Disgraces on the Menu Turned Six – Time to Blow Out the Candles Again!

Another year has elapsed – this blog just turned six!! As usual, I’d like to stop for a moment and look back at the last twelve months of blogging and podcasting. Before I do that, I would like to thank all who have been supporting me by reading, by listening, and especially by sharing their thoughts via personal messages and comments. It means a lot to me, please keep sending your feedback!

Now, back to my “retrospective”, so to speak. Podcasting seems to have become my main focus. This past year, I have published ten episodes featuring amazing new and returning guests: Hannah Solomon, Diana Zahuranec, Rick Zullo, Gino De Blasio, Domenica Marchetti (twice), David Scott Allen, Silvia Arduino, Alida from My Little Italian Kitchen, and Giulia Scarpaleggia, thanks for participating and for putting up with me and my questions! Recently, I also began posting full transcripts of some of my favorite episodes, and narrations of meaningful articles, starting with Il Mercato – the Tradition of the Italian Street Market.

During the year, I posted seven new recipes for as many favorite dishes: some old staples (Valdostana Onion Soup, Squash Risotto, Passato di Verdure, Oven Roasted Vegetables Stripes), and some preparations I recently discovered and fell in love with (Pesto alla Trapanese, Spaetzle-style Passatelli, Chard and Spinach Gnudi).

I also wrote three articles on food and culture; two were published as guest posts: Dried Pasta vs. Fresh Pasta (for Experience Italy Travels) and The Basic Rules of Italian Food (for Once Upon a Time in Italy), which was written after consulting with several Italian food bloggers. The third article, which was published on this blog, deals with Personal Space and the Italians, a topic I have been meaning to discuss for a while. All three posts were great fun to write, I hope you enjoyed them.

I am also happy to have connected with five more bloggers who, like me, talk about the authentic food of continental Italy. Of course, I promptly gave them the Cannolo Award. David from Cocoa and Lavender, Luca Marchiori from Chestnuts and Truffles, Coco from Coco’s Bread & Co – Eating Healthy, Giulia Scarpaleggia from Jul’s Kitchen, and Viola Buitoni from Viola’s Italian Kitchen, congratulations again!

Finally, I’d like to add a note on a technical detail. Last October, this blog was migrated to WordPress! I can’t say it was a trivial task, but the process was much smoother than I initially thought – a testament to the platform and its amazing community. I hope you are enjoying the new layout and functionality.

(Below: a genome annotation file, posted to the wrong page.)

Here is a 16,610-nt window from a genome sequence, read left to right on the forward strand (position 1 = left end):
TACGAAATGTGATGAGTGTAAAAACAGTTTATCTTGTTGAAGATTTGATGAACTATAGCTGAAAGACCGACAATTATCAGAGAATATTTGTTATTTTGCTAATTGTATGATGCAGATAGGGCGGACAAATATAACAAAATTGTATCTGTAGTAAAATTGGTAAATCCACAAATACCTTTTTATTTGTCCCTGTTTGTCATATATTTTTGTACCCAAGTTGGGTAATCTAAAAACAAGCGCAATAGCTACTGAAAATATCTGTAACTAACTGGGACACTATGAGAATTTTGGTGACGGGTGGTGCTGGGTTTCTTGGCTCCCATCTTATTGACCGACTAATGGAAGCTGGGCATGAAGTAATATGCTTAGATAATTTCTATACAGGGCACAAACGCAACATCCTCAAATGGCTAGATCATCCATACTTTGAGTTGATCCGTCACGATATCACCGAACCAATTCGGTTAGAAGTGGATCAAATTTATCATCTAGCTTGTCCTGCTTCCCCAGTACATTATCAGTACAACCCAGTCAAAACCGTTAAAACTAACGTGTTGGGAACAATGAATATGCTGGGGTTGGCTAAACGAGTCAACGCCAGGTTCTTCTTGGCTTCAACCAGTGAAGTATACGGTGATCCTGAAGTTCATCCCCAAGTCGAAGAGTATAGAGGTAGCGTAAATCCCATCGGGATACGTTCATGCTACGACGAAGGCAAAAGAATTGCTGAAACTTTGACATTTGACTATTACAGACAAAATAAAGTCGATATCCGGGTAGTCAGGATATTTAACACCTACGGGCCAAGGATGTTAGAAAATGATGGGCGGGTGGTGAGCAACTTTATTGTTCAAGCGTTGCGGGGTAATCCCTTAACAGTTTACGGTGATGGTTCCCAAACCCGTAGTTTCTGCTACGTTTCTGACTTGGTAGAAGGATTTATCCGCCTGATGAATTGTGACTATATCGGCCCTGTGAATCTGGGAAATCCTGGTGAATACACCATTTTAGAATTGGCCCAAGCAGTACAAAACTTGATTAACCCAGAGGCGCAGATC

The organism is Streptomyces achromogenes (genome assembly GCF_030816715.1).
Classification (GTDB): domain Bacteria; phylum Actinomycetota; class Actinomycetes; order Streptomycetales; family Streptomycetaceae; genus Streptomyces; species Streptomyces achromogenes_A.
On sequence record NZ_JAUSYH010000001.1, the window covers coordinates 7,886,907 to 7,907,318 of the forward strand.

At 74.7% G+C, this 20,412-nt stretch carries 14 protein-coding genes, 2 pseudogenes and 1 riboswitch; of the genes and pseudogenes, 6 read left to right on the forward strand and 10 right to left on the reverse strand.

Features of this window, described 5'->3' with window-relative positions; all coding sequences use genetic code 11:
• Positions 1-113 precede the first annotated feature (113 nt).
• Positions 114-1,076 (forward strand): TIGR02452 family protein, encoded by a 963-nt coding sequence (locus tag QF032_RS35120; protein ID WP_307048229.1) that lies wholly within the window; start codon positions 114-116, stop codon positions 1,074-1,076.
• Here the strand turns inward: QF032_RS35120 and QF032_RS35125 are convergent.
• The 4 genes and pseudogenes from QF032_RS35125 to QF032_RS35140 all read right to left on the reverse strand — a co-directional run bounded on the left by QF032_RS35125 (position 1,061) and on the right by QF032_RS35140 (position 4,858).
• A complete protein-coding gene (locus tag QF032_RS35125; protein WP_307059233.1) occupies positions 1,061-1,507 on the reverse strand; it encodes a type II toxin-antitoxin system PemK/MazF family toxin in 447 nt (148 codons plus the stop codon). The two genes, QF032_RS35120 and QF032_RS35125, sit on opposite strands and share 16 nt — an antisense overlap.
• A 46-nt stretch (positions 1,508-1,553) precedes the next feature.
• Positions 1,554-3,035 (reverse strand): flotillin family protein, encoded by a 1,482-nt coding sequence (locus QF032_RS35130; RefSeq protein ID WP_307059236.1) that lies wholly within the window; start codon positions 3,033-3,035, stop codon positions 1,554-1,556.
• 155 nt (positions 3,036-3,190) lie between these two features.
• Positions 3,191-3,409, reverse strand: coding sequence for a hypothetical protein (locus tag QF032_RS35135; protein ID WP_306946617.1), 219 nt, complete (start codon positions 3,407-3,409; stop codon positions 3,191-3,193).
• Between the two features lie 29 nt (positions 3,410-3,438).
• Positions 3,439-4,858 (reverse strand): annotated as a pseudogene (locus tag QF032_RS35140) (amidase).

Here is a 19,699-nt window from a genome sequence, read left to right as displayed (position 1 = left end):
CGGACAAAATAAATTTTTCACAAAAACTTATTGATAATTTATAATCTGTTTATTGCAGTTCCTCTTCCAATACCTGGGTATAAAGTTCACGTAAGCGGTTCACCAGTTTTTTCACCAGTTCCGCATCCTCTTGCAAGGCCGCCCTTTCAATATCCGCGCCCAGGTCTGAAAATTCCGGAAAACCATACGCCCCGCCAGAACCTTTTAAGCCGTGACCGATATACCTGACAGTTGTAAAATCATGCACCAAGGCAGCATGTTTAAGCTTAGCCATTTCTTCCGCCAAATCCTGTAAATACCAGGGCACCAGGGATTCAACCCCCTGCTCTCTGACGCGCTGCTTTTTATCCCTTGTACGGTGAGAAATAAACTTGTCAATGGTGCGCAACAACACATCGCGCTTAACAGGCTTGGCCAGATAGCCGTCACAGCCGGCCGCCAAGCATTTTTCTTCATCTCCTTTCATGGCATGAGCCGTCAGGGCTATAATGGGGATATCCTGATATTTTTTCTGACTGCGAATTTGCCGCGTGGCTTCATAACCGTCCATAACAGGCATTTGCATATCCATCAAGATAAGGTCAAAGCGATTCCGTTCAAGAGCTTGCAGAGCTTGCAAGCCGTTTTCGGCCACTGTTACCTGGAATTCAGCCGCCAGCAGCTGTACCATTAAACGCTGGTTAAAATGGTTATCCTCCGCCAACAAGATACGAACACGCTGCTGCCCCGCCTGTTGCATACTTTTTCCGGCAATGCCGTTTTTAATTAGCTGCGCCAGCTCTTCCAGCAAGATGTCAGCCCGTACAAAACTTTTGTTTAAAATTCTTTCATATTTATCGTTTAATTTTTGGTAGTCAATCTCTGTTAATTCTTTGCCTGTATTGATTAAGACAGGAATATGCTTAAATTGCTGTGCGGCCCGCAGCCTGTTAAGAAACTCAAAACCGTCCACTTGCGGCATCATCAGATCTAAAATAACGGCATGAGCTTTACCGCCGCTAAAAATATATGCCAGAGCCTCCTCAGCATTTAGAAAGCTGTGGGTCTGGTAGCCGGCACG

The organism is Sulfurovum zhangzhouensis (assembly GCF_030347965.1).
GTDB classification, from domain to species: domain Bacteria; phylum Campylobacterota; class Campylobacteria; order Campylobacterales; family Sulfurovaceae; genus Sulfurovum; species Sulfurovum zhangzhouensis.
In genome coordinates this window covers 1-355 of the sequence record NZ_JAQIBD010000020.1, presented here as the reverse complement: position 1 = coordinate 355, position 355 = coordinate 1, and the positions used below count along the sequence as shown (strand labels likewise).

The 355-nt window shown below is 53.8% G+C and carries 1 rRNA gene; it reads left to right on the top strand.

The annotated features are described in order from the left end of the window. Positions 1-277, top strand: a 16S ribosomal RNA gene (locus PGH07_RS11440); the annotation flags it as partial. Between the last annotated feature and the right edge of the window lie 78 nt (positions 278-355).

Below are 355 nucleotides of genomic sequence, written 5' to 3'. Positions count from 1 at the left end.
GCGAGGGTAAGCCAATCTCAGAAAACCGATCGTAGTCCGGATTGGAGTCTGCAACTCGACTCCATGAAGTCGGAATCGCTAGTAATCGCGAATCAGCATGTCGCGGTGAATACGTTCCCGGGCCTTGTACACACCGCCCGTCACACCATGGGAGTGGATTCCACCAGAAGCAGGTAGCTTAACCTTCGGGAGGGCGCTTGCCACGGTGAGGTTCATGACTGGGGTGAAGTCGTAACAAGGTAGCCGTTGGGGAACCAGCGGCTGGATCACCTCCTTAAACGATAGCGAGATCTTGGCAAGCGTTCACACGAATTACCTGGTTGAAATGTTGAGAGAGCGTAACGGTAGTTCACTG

All in all, year six has been a great year, with lots of new connections and ideas. I am very much looking forward to year seven with the same enthusiasm as when I started in 2010!

Thanks again and… Salute!

[Thoughts on the Table – 36] Truffle Hunting in Abruzzo with Hannah Solomon from SZ Tartufi

Thoughts on the Table is back! Join me to meet Hannah Solomon, a marketing consultant who is doing an internship at SZ Tartufi, a company that produces truffles and truffle-based preparations in the Abruzzo region of Italy.

During the episode Hannah talks about the fascinating process of cultivating truffles, as well as the fact that the best truffles cannot be cultivated at all(!), but need to be hunted with the use of dogs (as co-founder Ugo Serafini shows in this truffle hunting video).

Hannah was also kind enough to send a small sample of their products – which of course I was super excited to try! Below you can find a delicious use of them, a recipe recommended by Hannah herself. Enjoy!

Music: www.purple-planet.com.



Truffle Crostini with Asparagus Tips and Poached Eggs

Ingredients for 2 servings

  • 2 tablespoons of White Truffle Cream
  • 10 small asparagus
  • 2 eggs (the freshest that you can find)
  • 2 thick slices of bread
  • One drizzle of Truffle Oil
  • 1 tablespoon white vinegar


  1. Bring a large pot of water to a very gentle simmer, add the vinegar.
  2. Boil the asparagus for 5 minutes and set aside. Trim off the bottom part, only leaving the top 4 to 5 inches.
  3. Crack one egg into a small bowl, then slide it slowly into the water. Let the eggs sink to the bottom on one side of the pot. Repeat with the second egg making it land on the other side. Leave the eggs undisturbed for 4 to 5 minutes until the white feels solid.
  4. Meanwhile, toast the bread. Spread the White Truffle Cream on it, then lay the asparagus over top.
  5. Lift the eggs from the water with a slotted spoon to drain any excess liquid. Lay them over the asparagus.
  6. Drizzle the crostini with Truffle Oil, and enjoy!